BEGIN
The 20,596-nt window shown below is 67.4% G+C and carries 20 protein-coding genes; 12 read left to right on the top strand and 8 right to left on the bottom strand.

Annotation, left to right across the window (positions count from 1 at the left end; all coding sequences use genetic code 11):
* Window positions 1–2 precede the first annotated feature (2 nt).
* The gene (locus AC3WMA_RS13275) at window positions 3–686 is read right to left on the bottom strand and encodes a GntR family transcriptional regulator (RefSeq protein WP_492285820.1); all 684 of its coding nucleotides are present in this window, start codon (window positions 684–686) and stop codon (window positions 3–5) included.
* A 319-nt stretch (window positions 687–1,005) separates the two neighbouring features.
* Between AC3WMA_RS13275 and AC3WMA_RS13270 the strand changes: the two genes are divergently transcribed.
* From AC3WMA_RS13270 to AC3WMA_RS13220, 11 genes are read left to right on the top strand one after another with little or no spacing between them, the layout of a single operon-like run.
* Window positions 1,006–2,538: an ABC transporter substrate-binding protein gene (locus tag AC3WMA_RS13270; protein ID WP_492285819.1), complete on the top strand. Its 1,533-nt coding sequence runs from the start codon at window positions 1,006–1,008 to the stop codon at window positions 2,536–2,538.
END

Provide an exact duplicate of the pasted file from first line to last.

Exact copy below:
The 20,596-nt window shown below is 67.4% G+C and carries 20 protein-coding genes; 12 read left to right on the top strand and 8 right to left on the bottom strand.

Annotation, left to right across the window (positions count from 1 at the left end; all coding sequences use genetic code 11):
* Window positions 1–2 precede the first annotated feature (2 nt).
* The gene (locus AC3WMA_RS13275) at window positions 3–686 is read right to left on the bottom strand and encodes a GntR family transcriptional regulator (RefSeq protein WP_492285820.1); all 684 of its coding nucleotides are present in this window, start codon (window positions 684–686) and stop codon (window positions 3–5) included.
* A 319-nt stretch (window positions 687–1,005) separates the two neighbouring features.
* Between AC3WMA_RS13275 and AC3WMA_RS13270 the strand changes: the two genes are divergently transcribed.
* From AC3WMA_RS13270 to AC3WMA_RS13220, 11 genes are read left to right on the top strand one after another with little or no spacing between them, the layout of a single operon-like run.
* Window positions 1,006–2,538: an ABC transporter substrate-binding protein gene (locus tag AC3WMA_RS13270; protein ID WP_492285819.1), complete on the top strand. Its 1,533-nt coding sequence runs from the start codon at window positions 1,006–1,008 to the stop codon at window positions 2,536–2,538.